Please forgive me dear readers.  My blog has been lacking in attention of late as I have been rather preoccupied with thoughts of an impending childbirth.  Not mine I hasten to add, I am still quite undecided about that life experience (more inclined to sing along to that Doris Day song when even considering the prospect). Rather more the case of my dear friend Joana’s child being born, of whom I was asked to perform the honourable duty of ‘birth partner’.

Prologue

This is a role I never thought I would perform.  According to the Holmes and Rahe Stress Scale, I have already ticked off 5 out of the top 10 most stressful experiences for adults (and before I turned 30 too) so I am never in a rush to add to this list, preferring to enjoy a more continual calm after previous storms. With regard to this request though and my eternal enjoyment of a challenge, there was no possibility of me declining this front row seat.  From a passing request last September, I never considered the gravitas of the situation, retaining a slight suspicion that my services might not be called upon (although in the weeks prior, I admit that my anticipation grew, in-keeping with the size of Joana’s stomach).  When I mentioned my impending role-play to outsiders, frequent assumptions arose from the father being absent and shockingly unsupportive to homosexual lover connotations (neither of which bore any fact; the father was most active, some couples just prefer to keep some mystery to their sexual organs and as for the level of friendship I share, I am most certainly of the hetero leaning, although I do hold deep love for my friends).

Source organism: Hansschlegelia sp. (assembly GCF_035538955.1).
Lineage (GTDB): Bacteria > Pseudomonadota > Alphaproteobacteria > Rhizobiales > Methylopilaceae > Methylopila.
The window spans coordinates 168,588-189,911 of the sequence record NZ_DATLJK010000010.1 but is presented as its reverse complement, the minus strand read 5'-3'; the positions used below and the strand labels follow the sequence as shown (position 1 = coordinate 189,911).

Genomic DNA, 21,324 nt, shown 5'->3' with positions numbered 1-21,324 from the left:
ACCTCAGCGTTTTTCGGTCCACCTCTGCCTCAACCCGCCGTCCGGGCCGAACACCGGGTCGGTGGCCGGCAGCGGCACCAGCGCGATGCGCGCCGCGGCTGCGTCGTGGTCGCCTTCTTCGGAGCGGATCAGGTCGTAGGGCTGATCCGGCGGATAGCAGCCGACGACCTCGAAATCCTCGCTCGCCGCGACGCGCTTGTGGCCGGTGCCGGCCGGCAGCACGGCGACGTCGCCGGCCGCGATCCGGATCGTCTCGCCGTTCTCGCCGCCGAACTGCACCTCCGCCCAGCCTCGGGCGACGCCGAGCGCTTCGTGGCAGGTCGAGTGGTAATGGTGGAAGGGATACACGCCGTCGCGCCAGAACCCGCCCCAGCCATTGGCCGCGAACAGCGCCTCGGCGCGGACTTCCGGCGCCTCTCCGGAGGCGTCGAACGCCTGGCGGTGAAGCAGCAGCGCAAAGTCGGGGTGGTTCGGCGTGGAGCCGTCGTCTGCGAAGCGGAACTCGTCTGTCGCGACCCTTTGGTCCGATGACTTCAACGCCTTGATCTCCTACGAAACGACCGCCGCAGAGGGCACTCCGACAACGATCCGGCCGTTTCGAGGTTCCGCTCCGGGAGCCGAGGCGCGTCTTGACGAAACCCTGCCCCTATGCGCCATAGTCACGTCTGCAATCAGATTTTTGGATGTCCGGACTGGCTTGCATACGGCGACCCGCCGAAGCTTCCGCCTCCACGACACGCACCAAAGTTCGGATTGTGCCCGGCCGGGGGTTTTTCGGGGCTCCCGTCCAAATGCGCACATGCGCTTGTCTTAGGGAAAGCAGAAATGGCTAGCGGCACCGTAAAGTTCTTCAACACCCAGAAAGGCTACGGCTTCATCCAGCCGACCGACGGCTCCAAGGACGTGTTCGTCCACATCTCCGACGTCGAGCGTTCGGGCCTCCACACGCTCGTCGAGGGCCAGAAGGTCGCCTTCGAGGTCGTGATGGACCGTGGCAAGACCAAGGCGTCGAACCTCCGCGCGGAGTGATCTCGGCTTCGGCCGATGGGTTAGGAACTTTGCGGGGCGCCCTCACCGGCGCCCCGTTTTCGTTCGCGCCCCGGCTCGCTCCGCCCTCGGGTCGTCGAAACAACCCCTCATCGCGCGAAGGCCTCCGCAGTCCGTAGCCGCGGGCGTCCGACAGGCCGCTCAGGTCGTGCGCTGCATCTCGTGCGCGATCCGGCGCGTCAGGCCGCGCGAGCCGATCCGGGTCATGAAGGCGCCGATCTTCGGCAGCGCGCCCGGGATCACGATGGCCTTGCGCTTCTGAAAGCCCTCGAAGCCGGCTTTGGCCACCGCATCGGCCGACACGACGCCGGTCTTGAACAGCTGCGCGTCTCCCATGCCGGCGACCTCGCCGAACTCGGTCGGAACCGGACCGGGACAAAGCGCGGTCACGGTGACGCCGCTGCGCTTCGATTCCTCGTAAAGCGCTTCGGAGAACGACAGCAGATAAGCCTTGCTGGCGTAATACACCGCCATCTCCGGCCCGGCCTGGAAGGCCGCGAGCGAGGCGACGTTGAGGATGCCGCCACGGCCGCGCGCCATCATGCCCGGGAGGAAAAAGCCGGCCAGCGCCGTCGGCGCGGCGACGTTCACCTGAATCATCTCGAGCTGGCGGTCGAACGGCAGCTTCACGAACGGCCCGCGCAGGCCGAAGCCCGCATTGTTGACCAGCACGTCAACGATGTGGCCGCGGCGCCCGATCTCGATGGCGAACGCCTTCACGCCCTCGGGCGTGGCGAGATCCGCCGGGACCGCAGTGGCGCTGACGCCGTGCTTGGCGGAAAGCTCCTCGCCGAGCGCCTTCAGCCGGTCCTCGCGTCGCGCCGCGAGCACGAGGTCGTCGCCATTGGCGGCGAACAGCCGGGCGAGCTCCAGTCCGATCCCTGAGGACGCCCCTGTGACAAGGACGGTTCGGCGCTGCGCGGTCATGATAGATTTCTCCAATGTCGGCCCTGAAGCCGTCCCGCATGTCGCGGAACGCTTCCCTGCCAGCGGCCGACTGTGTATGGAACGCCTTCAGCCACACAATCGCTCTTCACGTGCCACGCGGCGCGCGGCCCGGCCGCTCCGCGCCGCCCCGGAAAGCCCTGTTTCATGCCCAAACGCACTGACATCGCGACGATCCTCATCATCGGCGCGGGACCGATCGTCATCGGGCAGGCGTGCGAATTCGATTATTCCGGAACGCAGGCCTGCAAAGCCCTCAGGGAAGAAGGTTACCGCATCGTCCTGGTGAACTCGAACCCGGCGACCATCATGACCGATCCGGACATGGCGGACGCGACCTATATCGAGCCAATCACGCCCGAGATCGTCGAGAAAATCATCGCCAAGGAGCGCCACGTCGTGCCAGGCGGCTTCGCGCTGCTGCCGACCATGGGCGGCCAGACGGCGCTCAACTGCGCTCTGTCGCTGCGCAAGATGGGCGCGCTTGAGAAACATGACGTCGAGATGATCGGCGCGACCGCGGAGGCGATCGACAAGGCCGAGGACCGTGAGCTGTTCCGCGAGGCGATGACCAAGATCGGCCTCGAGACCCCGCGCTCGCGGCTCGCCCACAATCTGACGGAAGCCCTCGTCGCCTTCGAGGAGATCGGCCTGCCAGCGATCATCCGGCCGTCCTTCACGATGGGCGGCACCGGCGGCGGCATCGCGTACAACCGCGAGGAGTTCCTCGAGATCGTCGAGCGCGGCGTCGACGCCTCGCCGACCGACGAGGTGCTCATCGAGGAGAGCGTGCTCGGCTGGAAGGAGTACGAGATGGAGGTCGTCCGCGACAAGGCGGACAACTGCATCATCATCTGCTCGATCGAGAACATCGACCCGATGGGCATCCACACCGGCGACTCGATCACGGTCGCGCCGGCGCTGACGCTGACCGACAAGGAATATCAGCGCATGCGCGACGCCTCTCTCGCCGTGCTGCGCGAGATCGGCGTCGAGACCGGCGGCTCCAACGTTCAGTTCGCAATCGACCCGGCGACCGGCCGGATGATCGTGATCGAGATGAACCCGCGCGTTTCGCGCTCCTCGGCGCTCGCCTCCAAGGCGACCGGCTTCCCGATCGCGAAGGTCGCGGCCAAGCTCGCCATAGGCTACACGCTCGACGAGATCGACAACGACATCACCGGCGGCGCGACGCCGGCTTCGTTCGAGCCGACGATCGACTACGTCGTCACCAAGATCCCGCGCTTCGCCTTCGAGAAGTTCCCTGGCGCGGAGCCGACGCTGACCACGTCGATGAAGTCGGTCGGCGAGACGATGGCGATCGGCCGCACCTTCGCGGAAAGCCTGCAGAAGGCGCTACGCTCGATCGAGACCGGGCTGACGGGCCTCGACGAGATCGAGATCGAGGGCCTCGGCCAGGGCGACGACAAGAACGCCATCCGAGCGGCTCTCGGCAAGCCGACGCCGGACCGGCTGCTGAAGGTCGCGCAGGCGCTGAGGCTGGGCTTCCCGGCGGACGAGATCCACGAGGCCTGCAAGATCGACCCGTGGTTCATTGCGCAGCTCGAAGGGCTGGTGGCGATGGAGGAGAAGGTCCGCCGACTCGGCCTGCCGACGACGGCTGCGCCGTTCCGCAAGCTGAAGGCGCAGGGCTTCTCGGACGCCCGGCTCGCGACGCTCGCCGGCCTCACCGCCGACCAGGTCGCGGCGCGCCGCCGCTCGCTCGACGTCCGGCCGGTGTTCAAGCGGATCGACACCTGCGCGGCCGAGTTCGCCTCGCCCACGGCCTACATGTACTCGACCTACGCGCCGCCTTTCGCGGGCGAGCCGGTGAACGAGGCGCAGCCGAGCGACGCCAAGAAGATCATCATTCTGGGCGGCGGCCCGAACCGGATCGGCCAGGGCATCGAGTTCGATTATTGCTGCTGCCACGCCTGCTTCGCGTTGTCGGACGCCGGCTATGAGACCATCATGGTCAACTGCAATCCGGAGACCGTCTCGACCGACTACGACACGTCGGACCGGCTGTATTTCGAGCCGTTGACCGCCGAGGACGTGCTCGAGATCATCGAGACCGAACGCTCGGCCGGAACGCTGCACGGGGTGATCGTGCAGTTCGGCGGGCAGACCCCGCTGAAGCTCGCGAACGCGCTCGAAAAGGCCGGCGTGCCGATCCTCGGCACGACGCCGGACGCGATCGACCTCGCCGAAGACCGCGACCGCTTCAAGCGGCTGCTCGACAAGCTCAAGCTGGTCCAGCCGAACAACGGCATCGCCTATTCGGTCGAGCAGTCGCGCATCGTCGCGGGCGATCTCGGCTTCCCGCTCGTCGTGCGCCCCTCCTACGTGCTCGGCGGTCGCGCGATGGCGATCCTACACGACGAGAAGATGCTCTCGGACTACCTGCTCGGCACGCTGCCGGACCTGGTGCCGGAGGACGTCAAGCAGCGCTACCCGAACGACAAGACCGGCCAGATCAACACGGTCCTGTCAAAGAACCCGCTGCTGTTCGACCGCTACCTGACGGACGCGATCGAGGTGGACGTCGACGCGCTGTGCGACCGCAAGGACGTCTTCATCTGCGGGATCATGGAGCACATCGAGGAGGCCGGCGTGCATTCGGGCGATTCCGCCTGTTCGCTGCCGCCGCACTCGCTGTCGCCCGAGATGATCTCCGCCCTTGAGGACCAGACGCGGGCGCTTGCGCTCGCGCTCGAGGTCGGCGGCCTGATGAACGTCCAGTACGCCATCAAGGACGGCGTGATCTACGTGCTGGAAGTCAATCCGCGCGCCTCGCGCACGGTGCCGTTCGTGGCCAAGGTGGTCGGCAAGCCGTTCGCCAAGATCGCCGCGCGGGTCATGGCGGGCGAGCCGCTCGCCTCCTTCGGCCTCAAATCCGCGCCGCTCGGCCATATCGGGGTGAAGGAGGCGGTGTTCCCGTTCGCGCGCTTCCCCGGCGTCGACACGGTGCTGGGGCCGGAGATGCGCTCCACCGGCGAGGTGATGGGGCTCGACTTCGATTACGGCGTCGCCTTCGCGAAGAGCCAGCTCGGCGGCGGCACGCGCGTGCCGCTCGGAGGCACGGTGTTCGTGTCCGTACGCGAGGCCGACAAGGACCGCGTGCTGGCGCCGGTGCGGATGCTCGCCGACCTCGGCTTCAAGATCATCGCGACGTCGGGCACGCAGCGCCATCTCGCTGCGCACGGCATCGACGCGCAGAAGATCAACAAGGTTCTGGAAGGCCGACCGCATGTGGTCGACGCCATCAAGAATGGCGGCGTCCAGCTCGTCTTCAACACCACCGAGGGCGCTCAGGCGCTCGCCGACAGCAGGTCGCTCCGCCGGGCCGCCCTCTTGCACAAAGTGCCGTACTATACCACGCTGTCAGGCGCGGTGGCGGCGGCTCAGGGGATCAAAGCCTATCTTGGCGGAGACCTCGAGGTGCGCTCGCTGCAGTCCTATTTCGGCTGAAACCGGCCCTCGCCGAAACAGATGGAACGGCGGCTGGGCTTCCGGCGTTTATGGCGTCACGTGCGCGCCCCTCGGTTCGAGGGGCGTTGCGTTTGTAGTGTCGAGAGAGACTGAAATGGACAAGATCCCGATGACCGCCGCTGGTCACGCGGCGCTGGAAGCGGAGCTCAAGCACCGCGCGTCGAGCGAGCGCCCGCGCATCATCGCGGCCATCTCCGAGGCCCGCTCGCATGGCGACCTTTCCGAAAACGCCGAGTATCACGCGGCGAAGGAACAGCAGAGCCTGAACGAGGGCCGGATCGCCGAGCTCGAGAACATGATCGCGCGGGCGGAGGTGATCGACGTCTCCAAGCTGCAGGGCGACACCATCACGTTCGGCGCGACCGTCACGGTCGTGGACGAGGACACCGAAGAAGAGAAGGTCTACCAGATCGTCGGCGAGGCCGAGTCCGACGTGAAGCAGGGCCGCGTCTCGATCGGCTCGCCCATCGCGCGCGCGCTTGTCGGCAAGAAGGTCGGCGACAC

Upon entering the final week of her pregnancy, reality had been playing havoc with my mind, inspiring day-dreams of where and what I would be doing when it would be time to fulfil this duty.  Would I be awake or asleep?  Will I be at work or out socialising wildly in an East London gaggle?  Must I even avoid social situations to ensure I am in peak condition when clutching my screaming friend’s hand?  My favourite day-dream had been comparing my role to some sort of ‘superhero’ destiny; living a normal day-to-day life, only for in one unpredictable moment receive ‘The Call’, a shadow cast over my face as I remove my work glasses, clutching the telephone-receiver in comic book pose with a speech-bubble exclaiming the ‘jump into action’ words “My waters have broken”

It is a destiny in many ways and I never hesitated for a moment to claim it.  All I knew is that if someone needs my help, I will do whatever I have in my power to come to their aid, so I suppose in some ways we all have the capability to act as a superhero in our daily lives.  Except, as is the case with most things in life, they never quite go to plan.

The Call

Act 1.

On an average Tuesday morning, with my mind set on the coming weekend when my friend’s baby was ‘due’ to arrive, I got ‘the call’ at work.  I suddenly felt like so many husbands, boyfriends and partners have felt before when hearing that waters had broken and frantically tried to remain composed whilst packing my things up and heading out onto the London roads, peddling excitedly on my bicycle.